Through the Centre for Healthy Communities we work to achieve this goal by:

  • investigating the various factors that foster well-being across diverse communities and workplaces;
  • collaborating across sectors to bring a range of knowledge, perspectives, and information into our activities and research initiatives;
  • positively impacting practice and policy by identifying more effective opportunities to cultivate thriving and resilient communities and workplaces;
  • building evidence-based cases for designing and developing population-level strategies to foster a systems response that promotes wellbeing and addresses the root causes of ill health in communities and workplaces; and
  • critically analyzing practice-based information, policy options, and academic evidence and making the findings more widely available to decision makers and stakeholders.

Dr. Candace Nykiforuk is also the Lead Investigator of the Policy, Location and Access in Community Environments (PLACE) Research Lab.  For more information on her work related to healthy municipalities and workplaces visit the PLACE Research Lab. 


Healthy School Communities

Research Thematic Area Lead: Kate Storey, PhD, RD

Building, supporting, and sustaining healthy school communities by advancing the evidence base, promoting systems change, and informing policy and practice through knowledge mobilization. 

Schools are powerful settings to build healthy communities, reaching nearly all children during critical developmental years. Schools are central hubs and link directly to home and community; and can model wellness-promoting environments for all.

Supporting healthy school communities entails enhancing the implementation and success of taking a comprehensive school health (CSH) approach. Wellness is a precondition for learning, and CSH has proven effective in improving health behaviours while also improving educational outcomes. CSH is an internationally recognized framework that incorporates individual, interpersonal, community and organizational factors to address school health holistically.

Supporting school communities to build on their strengths and identify areas for future growth can bolster CSH success. This creates a culture of wellness for the whole school community – students, teachers and staff, families and community members.  

Through the Centre for Healthy Communities we aim to achieve this goal by:

  • working directly with school communities and their allies to identify school health priorities, strengths and barriers to taking a CSH approach;
  • strengthening collaboration among stakeholders working to advance healthy school communities across Canada;
  • advancing the evidence base through school-based intervention research and program evaluation; and
  • using evidence to inform both policy and practice to enhance CSH action and build healthier communities.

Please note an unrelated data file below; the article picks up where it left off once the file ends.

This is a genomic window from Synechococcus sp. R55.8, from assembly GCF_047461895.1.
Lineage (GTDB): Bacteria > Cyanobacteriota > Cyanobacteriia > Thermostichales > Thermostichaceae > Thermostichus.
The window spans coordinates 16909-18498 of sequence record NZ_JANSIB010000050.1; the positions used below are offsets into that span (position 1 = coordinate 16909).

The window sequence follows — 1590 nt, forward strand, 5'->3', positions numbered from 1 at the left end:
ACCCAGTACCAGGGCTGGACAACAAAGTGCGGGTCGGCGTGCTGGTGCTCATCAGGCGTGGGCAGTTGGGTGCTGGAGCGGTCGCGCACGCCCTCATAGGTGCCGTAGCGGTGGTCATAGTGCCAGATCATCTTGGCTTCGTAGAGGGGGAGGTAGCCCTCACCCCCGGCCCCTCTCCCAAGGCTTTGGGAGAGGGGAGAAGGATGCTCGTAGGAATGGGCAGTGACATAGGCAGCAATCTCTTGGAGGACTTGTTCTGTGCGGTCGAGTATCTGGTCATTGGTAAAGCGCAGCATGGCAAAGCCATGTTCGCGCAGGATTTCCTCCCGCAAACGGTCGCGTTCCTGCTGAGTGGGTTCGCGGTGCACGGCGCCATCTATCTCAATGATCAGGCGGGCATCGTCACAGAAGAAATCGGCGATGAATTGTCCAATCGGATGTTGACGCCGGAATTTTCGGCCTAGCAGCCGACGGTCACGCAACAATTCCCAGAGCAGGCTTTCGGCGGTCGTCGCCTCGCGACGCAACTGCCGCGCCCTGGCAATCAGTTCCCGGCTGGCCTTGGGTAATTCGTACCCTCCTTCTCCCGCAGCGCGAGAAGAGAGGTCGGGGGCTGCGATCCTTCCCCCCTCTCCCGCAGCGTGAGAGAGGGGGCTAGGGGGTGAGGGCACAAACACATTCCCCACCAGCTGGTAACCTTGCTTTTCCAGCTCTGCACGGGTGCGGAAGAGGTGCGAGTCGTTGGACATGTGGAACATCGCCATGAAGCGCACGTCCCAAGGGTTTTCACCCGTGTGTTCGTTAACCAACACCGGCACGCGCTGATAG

Dr. Kate Storey is also the Lead Investigator of the Settings-based Intervention Research through Changes in Lifestyles & Environments (SIRCLE) Research Lab. For more information on her work related to healthy school communities visit the SIRCLE Research Lab.


Supporting Healthy Indigenous Communities

Research Thematic Area Lead: Stephanie Montesanti, PhD

Working with Indigenous Elders, Knowledge Keepers, community partners and researchers to promote research focused on the strength, resilience, and deep knowledge and commitments that communities hold to optimize health and wellbeing and create new opportunities for the next generations. 

Within Indigenous communities, families are the heart and they are the cornerstone through which infants, children and youth develop, learn, grow, and flourish.  This serves as the basis for peoples’ well-being across the lifespan. We have also learned during engagement sessions with our School of Public Health Elders and Knowledge Holders that living a respectful life, renewing Indigenous knowledge, protecting and revitalizing Indigenous languages, and nurturing healthy supportive environments helps to strengthen Indigenous health and well-being.  

The listening and engagement through the broader School of Public Health Indigenous Reconciliation Strategy has led to the prioritizing of Supporting Healthy Indigenous Communities as a core thematic area within the Centre for Healthy Communities.  We recognize we have much to learn. The intent of this thematic area is to bring together partners from across research disciplines and Indigenous communities with the overall goal of supporting community-led and community-specific solutions that promote the best possible healthy life for Indigenous families, children, and communities.    

Through the Centre for Healthy Communities we would like to achieve this goal by:

  • working with our Elders, Knowledge Holders, and partners to identify health priorities and potential solutions that are important for urban, northern, and rural/remote Indigenous peoples;
  • cultivating relationships that foster collaborative research and knowledge generation in support of the aspirations of Indigenous peoples and communities;
  • engaging in respectful discussions on building trust to support the development of networks, partnerships, and allyship;
  • respecting Indigenous values and principles; and
  • incorporating Indigenous worldview and knowledge in health and wellness approaches for Indigenous children, youth, and communities.

Dr. Stephanie Montesanti is also the Lead Investigator of the Collaborative Applied Research for Equity in Health Policy and Systems (CARE) Research Lab. For more information on her work related to supporting healthy Indigenous communities visit the CARE Research Lab.